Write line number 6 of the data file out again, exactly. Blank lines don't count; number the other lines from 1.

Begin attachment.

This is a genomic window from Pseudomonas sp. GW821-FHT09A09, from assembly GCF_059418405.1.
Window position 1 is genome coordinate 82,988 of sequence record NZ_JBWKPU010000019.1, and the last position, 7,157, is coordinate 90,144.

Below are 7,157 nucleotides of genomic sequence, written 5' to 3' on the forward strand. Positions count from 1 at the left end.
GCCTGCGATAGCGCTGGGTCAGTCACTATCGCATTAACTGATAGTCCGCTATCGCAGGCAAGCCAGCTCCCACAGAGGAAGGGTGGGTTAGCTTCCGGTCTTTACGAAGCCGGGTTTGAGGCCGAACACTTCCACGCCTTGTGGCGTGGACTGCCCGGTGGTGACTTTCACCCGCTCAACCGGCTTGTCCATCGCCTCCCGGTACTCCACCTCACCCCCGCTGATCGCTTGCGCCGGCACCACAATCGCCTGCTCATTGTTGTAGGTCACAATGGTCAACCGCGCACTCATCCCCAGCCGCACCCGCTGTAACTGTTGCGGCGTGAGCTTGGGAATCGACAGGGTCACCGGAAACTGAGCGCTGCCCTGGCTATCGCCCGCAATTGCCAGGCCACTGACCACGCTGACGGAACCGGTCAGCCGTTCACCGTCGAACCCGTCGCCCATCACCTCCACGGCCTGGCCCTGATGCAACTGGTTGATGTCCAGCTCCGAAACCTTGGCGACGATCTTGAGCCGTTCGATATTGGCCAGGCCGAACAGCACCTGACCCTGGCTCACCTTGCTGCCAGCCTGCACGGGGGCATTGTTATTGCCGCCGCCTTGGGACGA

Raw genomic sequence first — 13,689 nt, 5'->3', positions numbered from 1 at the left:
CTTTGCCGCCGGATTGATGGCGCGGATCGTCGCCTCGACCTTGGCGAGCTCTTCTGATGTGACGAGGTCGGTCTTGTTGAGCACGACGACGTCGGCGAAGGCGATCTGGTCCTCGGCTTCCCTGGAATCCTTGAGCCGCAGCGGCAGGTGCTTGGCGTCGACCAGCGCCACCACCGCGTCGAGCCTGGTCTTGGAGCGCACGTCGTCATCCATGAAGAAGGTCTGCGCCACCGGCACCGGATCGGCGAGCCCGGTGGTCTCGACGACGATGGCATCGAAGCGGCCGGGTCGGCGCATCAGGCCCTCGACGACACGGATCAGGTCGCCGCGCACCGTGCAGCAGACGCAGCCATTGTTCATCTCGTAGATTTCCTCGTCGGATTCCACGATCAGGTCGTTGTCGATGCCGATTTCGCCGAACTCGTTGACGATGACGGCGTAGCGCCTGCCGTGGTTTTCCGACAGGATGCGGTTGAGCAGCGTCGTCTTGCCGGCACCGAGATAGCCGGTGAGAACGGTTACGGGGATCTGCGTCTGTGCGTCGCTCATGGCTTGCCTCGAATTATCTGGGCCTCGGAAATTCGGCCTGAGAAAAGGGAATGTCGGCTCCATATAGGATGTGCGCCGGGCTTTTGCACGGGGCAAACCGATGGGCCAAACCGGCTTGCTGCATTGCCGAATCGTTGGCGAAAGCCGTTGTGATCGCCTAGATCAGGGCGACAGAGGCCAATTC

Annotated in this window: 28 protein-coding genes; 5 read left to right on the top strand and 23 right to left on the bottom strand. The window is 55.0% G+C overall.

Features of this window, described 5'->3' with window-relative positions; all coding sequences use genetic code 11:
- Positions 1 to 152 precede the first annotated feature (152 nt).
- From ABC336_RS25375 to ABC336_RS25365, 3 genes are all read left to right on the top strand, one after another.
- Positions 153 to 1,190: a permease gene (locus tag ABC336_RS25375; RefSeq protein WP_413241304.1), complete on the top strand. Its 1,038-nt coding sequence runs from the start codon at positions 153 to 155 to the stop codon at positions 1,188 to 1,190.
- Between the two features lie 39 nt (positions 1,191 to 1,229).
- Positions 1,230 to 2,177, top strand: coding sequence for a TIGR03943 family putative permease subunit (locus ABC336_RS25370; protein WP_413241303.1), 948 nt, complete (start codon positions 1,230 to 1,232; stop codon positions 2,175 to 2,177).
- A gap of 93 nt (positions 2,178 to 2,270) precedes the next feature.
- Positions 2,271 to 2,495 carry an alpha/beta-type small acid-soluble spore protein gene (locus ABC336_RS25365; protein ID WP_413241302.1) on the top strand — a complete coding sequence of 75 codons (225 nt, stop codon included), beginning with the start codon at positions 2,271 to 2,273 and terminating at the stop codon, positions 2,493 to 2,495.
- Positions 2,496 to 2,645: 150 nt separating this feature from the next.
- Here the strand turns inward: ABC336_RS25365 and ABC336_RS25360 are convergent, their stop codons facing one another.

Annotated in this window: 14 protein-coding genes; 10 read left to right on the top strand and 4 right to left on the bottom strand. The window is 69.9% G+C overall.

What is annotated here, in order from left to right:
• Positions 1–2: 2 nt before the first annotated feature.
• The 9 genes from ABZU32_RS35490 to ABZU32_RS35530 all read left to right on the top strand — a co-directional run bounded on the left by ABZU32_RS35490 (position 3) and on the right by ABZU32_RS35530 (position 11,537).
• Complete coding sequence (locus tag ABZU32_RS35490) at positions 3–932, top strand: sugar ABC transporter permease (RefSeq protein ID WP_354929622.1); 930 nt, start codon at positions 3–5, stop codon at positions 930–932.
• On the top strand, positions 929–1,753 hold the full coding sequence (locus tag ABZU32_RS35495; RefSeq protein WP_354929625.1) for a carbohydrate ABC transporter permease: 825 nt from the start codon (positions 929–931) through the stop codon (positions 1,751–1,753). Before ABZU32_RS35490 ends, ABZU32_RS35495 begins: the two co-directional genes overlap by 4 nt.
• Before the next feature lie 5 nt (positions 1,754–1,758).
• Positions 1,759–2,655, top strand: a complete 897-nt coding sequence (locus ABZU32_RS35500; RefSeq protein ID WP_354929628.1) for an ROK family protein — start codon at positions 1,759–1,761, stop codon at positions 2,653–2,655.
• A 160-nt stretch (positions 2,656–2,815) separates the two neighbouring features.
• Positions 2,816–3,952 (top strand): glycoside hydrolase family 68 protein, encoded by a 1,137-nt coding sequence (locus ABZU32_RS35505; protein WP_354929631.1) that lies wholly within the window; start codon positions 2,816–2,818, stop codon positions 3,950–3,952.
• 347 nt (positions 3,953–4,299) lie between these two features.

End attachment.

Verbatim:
CTTTGCCGCCGGATTGATGGCGCGGATCGTCGCCTCGACCTTGGCGAGCTCTTCTGATGTGACGAGGTCGGTCTTGTTGAGCACGACGACGTCGGCGAAGGCGATCTGGTCCTCGGCTTCCCTGGAATCCTTGAGCCGCAGCGGCAGGTGCTTGGCGTCGACCAGCGCCACCACCGCGTCGAGCCTGGTCTTGGAGCGCACGTCGTCATCCATGAAGAAGGTCTGCGCCACCGGCACCGGATCGGCGAGCCCGGTGGTCTCGACGACGATGGCATCGAAGCGGCCGGGTCGGCGCATCAGGCCCTCGACGACACGGATCAGGTCGCCGCGCACCGTGCAGCAGACGCAGCCATTGTTCATCTCGTAGATTTCCTCGTCGGATTCCACGATCAGGTCGTTGTCGATGCCGATTTCGCCGAACTCGTTGACGATGACGGCGTAGCGCCTGCCGTGGTTTTCCGACAGGATGCGGTTGAGCAGCGTCGTCTTGCCGGCACCGAGATAGCCGGTGAGAACGGTTACGGGGATCTGCGTCTGTGCGTCGCTCATGGCTTGCCTCGAATTATCTGGGCCTCGGAAATTCGGCCTGAGAAAAGGGAATGTCGGCTCCATATAGGATGTGCGCCGGGCTTTTGCACGGGGCAAACCGATGGGCCAAACCGGCTTGCTGCATTGCCGAATCGTTGGCGAAAGCCGTTGTGATCGCCTAGATCAGGGCGACAGAGGCCAATTC